SK, Pezinok – From Castle to Chateau
The History of Pezinok Chateau
Although we know this building today as a castle, it was originally a water castle, which was surrounded by two dams. Today it still looks like a water castle, but without ditches and drawbridges.
The first mention of the existence of the castle comes from 1271, it speaks of its attack and occupation by the Czech troops of King Přemysl Otakar II. The year 1334 was crucial, when its Pezinok branch called Bazini separated from the St. George's family. At that time, disputes began over the division of property, which lasted for almost a century. The town of Pezinok was then divided by Count Juraj and his brother Mikuláš. Since then, the castle had no owner to take care of it. The aristocratic family that owned it died out, and Ferdinand I of Habsburg donated this castle to Kašpar Serédy.
Its next owner later became Eck of Salm, who also did not enjoy the castle for a long time. In 1575 he gave it as a deposit to Ján Krusitch, who was then the imperial military leader. After Krusitch's death, Štefan Illésházy married his wife, Kateřina Pálffy, who made several fundamental changes at the chateau. The castle was remodeled in the Renaissance style, residential and farm buildings were renovated.
In the 17th century, no one cared about the castle and it was not further modified until the 18th century, when it was repaired in 1718 under the baton of Jan Pálffy. Subsequently, in 1844, Count František Pálffy had extensive building modifications carried out. A hall was set up in the residential tower on the first floor and the moats were abolished, making the castle a chateau.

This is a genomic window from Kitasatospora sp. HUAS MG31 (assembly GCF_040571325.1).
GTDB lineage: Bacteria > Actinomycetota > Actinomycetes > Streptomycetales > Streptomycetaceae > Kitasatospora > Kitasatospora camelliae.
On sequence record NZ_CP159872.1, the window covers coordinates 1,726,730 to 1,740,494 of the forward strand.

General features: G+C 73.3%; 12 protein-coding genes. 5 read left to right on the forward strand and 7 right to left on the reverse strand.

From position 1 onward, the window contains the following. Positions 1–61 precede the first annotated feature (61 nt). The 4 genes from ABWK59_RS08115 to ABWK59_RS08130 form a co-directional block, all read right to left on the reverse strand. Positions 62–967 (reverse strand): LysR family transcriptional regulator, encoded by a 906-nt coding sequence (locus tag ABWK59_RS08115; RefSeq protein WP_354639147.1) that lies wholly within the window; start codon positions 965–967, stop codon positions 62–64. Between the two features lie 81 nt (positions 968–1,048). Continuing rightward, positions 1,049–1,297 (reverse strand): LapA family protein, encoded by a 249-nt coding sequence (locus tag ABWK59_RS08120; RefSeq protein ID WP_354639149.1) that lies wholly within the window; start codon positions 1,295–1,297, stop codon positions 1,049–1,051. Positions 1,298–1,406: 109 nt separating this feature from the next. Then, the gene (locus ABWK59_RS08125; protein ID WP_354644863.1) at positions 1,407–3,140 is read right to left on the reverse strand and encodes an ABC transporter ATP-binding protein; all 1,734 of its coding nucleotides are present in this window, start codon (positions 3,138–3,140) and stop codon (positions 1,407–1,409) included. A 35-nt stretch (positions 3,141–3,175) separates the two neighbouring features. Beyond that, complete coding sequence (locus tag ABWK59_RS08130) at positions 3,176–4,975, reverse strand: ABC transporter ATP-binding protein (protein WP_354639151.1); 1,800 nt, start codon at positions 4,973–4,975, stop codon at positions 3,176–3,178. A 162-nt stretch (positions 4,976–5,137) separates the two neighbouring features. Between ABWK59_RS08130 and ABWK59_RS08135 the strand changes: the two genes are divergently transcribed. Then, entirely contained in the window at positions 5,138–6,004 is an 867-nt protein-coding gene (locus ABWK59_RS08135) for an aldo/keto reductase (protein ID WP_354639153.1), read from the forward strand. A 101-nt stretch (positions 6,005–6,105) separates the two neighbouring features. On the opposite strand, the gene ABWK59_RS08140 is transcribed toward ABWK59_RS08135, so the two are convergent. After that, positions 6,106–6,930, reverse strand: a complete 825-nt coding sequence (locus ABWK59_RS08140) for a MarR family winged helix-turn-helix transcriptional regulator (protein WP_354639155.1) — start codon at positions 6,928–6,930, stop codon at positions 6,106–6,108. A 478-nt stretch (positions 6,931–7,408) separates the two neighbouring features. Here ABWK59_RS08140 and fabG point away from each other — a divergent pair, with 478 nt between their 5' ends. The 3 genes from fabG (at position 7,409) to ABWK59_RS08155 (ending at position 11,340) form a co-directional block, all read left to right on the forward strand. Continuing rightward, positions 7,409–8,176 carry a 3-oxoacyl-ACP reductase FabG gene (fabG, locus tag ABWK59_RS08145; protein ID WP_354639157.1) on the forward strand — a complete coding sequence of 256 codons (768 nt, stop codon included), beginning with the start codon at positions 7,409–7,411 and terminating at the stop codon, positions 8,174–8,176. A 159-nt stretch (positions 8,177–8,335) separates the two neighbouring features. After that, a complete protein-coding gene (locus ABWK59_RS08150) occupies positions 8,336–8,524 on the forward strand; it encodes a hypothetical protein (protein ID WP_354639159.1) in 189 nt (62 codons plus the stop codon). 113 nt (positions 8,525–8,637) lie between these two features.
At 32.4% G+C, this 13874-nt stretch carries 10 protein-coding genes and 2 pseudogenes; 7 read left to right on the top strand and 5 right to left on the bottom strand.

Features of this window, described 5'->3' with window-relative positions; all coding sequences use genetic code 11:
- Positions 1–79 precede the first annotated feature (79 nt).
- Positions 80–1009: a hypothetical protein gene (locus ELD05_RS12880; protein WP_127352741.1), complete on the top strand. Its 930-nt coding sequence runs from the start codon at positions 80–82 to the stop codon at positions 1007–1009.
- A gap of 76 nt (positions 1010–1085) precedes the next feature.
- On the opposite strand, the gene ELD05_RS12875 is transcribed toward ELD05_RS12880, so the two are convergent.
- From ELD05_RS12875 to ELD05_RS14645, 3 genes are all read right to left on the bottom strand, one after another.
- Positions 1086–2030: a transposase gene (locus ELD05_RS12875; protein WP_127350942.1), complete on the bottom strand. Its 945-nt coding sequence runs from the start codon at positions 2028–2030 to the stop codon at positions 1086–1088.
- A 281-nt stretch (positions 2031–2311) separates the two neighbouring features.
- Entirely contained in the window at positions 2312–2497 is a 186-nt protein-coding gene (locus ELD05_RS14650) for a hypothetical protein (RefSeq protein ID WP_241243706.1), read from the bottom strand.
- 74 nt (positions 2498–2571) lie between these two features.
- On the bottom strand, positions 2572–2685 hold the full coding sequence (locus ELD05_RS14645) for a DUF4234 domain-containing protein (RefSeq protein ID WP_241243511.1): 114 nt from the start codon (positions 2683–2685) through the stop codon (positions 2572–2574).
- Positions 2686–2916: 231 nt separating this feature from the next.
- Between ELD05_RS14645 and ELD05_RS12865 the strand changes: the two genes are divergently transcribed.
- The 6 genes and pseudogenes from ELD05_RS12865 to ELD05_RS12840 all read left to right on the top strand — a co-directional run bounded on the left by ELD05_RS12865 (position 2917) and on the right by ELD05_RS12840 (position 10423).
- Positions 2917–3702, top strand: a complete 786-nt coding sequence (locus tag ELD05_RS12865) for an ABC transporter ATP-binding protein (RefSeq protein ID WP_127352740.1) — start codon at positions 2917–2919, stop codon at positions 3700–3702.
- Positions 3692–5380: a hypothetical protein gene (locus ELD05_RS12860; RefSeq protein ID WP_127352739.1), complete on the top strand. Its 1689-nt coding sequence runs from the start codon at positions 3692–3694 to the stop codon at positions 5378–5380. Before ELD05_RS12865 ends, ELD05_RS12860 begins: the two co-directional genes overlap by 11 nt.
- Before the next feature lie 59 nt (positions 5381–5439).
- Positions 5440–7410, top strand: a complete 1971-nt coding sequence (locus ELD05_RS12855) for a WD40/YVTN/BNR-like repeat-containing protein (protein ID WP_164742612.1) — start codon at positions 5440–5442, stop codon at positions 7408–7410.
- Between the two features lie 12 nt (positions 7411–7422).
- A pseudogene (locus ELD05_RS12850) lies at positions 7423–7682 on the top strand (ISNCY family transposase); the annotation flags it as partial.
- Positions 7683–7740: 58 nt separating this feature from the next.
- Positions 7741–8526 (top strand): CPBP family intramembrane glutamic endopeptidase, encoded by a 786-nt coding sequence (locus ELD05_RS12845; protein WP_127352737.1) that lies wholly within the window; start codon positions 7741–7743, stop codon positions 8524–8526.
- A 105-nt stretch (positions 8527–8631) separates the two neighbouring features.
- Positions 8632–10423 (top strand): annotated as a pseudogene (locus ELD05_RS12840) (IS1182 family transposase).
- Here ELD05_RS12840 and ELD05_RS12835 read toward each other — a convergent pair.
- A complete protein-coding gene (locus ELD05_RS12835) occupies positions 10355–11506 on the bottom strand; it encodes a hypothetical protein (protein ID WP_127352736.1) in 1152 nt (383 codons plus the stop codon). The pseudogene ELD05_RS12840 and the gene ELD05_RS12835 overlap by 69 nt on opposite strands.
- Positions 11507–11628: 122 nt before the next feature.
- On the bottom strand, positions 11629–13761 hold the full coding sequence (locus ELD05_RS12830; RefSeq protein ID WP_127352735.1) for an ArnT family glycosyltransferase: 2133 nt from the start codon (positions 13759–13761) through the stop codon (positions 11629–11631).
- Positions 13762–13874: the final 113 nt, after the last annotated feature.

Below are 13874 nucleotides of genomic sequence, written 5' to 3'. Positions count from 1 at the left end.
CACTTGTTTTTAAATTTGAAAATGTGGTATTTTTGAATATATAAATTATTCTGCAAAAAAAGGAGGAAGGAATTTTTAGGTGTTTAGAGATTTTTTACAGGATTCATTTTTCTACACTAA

Since 1936, the chateau has been used by a wine cooperative and wine cellars have also been established here. In the years 1940–1943, the chateau underwent several major changes, when the Slovak Wine Cooperative had the cellars renovated and an administrative building added. The historic hall with paintings by famous Pezinok painters Bátovce has been preserved.
How the Chateau Looks Today?
The building fell into disrepair for many years, before it was bought in 2015 by the Šimák family, who had it completely renovated. The construction work lasted from 2017 until 2019. Visitors can use the services of the hotel and wellness or visit the restaurant. There are also regular events, such as music concerts.
It is now called Šimák Chateau and is a representative example of the fact that even an old and unmaintained building can flourish again with proper care.
Text and photos: Mgr. Katarína Zelinková
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